November is a great month for 10 Meter propagation over northern latitude day paths. Much of the Arctic is in darkness now, so polar propagation is more difficult than it was around the equinox. Over the past month, solar conditions have not always been favorable. The flux remained below 120 for the last two weeks of October. This is not high enough to really open up the band. Conditions were marginal to Europe in the CQWW SSB contest for most of the US, though stations to the east and south had good paths.
As I write this, the flux is back up to around 150. There were several days of excellent propagation on all bands - and then came the flares. At this early stage of the sunspot cycle 10 Meters is sensitive to the monthly swings in solar flux. A year from now, the monthly dips in flux levels should be higher than the current peaks. Conditions will be awesome, though the bands will always be sensitive to flares.
Our current moderate solar numbers are sufficient to provide reliable communication on 15. This is where most of the daytime activity was in the CQWW, as conditions to Europe were excellent. We have come to expect good 15 Meter openings almost every day. In the fall (in contrast with the late spring season), 15 is a daypath band. Some signals are currently making it over the pole, but this path will be increasingly difficult as winter nears. For now, 15 is loaded with activity that will move to 10 when flux levels improve.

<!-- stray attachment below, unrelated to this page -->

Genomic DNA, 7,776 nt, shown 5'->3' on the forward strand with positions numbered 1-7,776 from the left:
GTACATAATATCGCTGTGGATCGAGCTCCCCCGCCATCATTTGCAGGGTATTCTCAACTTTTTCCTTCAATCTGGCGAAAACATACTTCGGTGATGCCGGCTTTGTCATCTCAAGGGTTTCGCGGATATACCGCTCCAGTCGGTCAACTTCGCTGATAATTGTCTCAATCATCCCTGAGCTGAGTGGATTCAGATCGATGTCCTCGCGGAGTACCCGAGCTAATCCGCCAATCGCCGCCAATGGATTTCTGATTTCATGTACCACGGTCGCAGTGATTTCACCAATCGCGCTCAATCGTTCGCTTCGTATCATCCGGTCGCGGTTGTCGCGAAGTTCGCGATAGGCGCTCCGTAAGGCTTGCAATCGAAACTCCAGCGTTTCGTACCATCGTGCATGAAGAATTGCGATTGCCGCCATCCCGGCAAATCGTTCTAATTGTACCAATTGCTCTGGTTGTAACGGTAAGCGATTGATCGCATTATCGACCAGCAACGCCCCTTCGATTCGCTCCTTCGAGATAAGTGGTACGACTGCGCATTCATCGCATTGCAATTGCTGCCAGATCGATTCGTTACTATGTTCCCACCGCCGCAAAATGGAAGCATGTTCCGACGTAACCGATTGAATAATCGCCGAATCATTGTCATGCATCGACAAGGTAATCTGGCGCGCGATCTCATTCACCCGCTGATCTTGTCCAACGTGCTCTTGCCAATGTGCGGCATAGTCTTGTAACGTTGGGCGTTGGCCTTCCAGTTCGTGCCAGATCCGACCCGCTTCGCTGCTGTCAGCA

20 now closes in the evening, and is no longer a night path band across the northern hemisphere. 15 is more optimum for day path work, but 20 still has its place. Conditions are ideal across paths were the sun is low in the sky, or has recently set. In addition, night paths are wide open in the southern hemisphere. The wise DXer knows to check the morning long path several times per week for unusual countries many would consider rare. He beams about 200 degrees south after sunrise for the first signals around the south pole from southern Asia. From Texas, this is the daily opening to India and Sri Lanka. These drop out early, but the opening broadens to include the Middle East, Russia and then the rest of Europe with east Africa. From other parts of the US this opening peaks to different areas. Since these DX windows are narrow, there is little pileup competition from stations to your east or west (they have their own band peaks). It is also good to be south of your competition.
For northern latitude night path work, the band to use is 40. Fluxes are high enough to keep the European path open through the evening for us, though activity is light where most are in bed. It is best to work into areas where the sun has risen. In the evening the signals from Russia are excellent, and then the opening sweeps across Europe. The best path to Asia follows our own sunrise. As you may have noticed, big antennas rule 40.